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Tuesday, October 1, 2019

Why God was Crucified

 “And when I came to you, brethren, I did not come with superiority of speech or of wisdom, proclaiming to you the testimony of God. For I determined to know nothing among you except Jesus Christ, and Him crucified. I was with you in weakness and in fear and in much trembling . . ..”  (1 Corinthians 2:1-3)

It certainly wasn’t that Paul couldn’t bring a deep and insightful teaching about Jesus the Messiah to those at the church in Corinth. He was arguably one of the most profound thinkers even to this century. Read his letter to the Christians at Rome, called by some Paul’s masterpiece of Christocentric theology. Or his letter to the church at Ephesus, or Colossae. Libraries are full of commentaries illuminating the theology and Christology of the man called St. Paul.

He was a “Hebrew of Hebrews,” as he called himself. Educated under the tutelage of the great Gamaliel. As to adherence to the Law of Moses, he called himself a Pharisee of Pharisees. As to righteousness tied to the Law of Moses, he said he was blameless. You can find those autobiographical sketches in his letter to the Philippians.

But Paul’s primary goal in this letter to the Corinthians was to simply remind them of who Jesus was, what He did, and why He did it. We can learn an important lesson from his method, as well.

In 1960 Sam Cooke released the song, ‘Wonderful World.’ Here are some of the lyrics:

Don't know much about history/Don't know much biology. Don't know much about science books/Don’t know much about the French I took. But I do know that I love you, and I know that if you love me, too, what a wonderful world this would be.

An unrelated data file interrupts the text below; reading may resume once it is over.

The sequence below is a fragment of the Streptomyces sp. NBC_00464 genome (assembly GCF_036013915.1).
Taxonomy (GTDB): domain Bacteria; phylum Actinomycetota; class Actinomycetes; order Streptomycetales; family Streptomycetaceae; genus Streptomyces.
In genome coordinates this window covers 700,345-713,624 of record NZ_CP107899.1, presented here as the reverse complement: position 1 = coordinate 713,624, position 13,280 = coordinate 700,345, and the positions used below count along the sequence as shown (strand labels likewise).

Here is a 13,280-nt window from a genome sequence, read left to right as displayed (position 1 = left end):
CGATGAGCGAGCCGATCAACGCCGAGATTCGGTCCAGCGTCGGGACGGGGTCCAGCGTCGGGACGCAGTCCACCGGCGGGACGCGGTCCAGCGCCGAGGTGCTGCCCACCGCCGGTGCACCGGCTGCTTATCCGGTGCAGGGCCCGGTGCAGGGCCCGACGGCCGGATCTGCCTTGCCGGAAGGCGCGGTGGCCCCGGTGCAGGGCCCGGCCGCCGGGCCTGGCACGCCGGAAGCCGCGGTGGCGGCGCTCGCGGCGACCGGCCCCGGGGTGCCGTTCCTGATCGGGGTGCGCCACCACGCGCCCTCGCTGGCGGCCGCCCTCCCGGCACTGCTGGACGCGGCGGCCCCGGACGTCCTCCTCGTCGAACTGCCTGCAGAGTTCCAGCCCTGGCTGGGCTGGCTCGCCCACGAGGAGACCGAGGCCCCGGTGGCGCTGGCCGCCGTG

Don't know much about geography/Don't know much trigonometry. Don't know much about algebra/Don't know what a slide rule’s for. But I do know one and one is two/and if this one could be with you/what a wonderful world this would be.

Believe it or not, there is a spiritual application of this song to what Paul wrote to the Corinthians about knowing nothing but Jesus Christ, and Him crucified.

Paul could have brought to the Corinthian church much about eschatology – the study of the last days and the return of Jesus for His church. He could have, but he didn’t. He could have brought them much about ecclesiology – the study of the church, its history, its liturgy and so forth. He could have, but he didn’t. He could have impressed them with his knowledge of the Law of Moses and traditions of the elders. But he didn’t.

What he DID bring them was what they needed at the moment: An equation as fundamental as one and one is two. In this case, Paul’s equation was “Jesus plus the cross” equals God’s love for humanity. In fancy theological terms, Paul brought them ‘much about’ soteriology – which is the study of what God did through Jesus to bring us eternal salvation.